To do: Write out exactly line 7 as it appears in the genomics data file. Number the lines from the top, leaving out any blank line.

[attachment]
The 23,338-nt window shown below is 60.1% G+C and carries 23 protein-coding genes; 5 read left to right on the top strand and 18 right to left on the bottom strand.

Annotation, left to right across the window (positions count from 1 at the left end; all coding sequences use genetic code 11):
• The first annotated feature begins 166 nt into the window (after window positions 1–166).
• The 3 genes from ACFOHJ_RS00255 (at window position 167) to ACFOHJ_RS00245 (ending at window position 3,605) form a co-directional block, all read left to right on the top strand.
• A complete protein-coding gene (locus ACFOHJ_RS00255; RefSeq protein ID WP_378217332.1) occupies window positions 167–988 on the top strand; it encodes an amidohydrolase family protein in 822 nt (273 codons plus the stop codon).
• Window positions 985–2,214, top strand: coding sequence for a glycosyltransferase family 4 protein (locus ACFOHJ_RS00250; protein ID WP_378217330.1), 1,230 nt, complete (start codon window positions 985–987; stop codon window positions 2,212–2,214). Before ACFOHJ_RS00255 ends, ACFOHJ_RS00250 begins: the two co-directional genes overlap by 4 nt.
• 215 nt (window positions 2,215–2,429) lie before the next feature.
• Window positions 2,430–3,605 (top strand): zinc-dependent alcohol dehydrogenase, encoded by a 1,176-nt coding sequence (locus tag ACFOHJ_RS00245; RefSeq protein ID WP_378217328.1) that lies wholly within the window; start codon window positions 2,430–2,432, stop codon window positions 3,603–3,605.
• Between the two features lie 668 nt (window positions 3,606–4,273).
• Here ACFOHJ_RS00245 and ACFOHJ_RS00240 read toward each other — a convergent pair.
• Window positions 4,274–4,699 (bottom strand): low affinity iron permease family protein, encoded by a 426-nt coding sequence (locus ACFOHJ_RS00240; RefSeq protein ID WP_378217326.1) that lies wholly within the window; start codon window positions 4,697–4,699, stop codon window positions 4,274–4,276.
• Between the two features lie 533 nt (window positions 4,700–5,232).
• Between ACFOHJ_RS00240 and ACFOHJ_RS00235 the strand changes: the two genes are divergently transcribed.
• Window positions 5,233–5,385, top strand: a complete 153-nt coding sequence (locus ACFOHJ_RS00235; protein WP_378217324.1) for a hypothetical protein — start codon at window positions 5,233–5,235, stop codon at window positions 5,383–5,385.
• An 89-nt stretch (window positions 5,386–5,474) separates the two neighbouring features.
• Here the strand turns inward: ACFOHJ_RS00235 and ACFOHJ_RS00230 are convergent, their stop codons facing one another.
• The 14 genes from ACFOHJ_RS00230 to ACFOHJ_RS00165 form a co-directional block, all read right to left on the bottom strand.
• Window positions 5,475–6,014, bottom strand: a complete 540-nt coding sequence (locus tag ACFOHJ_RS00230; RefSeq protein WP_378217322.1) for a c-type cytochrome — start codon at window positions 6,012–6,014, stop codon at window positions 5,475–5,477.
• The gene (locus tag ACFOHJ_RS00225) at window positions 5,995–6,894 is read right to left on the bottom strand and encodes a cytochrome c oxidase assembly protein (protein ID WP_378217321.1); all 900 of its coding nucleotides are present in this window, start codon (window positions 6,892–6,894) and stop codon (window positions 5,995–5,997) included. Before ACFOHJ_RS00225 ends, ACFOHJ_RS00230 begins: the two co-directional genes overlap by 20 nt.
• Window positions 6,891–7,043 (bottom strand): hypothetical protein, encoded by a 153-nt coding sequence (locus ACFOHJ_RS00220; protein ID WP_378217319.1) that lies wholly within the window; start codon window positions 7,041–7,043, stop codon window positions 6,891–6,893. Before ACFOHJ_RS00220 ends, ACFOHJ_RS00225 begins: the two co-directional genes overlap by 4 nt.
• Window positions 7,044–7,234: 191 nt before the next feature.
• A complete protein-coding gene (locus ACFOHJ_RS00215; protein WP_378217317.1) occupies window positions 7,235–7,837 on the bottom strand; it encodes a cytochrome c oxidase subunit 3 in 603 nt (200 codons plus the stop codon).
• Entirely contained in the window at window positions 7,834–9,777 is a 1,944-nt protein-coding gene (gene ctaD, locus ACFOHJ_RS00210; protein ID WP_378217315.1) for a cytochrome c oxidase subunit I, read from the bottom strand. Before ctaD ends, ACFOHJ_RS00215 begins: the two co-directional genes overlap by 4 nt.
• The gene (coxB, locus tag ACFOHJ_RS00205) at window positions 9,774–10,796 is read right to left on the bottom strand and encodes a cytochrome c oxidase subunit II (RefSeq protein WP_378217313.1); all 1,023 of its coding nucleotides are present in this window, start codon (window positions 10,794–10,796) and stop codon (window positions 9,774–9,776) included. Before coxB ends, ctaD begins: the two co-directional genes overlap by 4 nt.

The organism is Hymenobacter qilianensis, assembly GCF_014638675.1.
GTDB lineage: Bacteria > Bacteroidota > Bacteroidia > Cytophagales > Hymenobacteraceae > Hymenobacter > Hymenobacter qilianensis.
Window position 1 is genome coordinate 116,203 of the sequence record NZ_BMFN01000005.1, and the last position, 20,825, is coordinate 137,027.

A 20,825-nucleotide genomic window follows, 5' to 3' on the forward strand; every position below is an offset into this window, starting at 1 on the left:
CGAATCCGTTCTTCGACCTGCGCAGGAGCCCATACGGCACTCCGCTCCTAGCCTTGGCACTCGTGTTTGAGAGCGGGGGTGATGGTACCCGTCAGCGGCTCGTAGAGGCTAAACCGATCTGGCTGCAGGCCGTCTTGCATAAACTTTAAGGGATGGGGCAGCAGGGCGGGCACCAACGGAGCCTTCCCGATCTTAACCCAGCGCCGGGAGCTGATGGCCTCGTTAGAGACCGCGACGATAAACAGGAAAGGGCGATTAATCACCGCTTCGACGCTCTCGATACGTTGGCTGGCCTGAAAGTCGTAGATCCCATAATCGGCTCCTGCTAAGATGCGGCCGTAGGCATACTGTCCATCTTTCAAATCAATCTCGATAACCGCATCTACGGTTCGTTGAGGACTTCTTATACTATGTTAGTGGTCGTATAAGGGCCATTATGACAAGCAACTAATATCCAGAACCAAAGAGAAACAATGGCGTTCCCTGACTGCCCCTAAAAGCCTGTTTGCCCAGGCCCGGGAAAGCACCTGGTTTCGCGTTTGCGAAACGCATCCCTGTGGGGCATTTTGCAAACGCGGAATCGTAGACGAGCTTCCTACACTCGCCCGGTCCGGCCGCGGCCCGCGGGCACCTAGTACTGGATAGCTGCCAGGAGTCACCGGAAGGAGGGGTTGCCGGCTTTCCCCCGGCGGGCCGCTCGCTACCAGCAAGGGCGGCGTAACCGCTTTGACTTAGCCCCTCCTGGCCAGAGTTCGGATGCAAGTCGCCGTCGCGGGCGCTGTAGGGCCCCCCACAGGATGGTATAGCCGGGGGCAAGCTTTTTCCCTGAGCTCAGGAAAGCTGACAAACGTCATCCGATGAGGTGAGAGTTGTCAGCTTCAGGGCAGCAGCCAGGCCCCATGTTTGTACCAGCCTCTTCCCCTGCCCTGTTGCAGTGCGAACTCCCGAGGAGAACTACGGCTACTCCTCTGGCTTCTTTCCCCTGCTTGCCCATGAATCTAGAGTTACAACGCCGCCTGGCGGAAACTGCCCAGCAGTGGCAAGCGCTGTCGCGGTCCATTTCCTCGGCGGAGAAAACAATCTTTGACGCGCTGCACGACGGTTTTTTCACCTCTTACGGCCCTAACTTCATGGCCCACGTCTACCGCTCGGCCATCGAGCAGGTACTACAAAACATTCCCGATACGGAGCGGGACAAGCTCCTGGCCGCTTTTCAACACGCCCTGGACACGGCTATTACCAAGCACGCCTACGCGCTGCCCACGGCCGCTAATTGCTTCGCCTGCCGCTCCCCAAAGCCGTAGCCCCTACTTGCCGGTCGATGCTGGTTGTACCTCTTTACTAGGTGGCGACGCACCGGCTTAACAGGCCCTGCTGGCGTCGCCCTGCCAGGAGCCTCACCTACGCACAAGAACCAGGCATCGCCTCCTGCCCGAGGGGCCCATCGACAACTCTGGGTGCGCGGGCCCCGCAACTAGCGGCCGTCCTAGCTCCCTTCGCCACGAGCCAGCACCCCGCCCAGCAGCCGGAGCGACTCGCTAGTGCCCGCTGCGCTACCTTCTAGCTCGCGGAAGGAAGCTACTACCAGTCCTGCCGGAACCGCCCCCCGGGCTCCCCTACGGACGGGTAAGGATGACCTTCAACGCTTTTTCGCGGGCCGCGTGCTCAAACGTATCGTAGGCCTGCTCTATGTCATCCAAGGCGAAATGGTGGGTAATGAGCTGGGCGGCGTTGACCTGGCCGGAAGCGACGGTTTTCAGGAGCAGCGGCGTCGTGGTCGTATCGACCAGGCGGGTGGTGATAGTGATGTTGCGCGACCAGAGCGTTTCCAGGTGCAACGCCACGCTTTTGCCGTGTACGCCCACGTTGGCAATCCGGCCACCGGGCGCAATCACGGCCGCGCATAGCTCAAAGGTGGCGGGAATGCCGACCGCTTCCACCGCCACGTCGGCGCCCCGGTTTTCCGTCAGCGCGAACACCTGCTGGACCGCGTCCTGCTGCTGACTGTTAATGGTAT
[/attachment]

• 215 nt (window positions 2,215–2,429) lie before the next feature.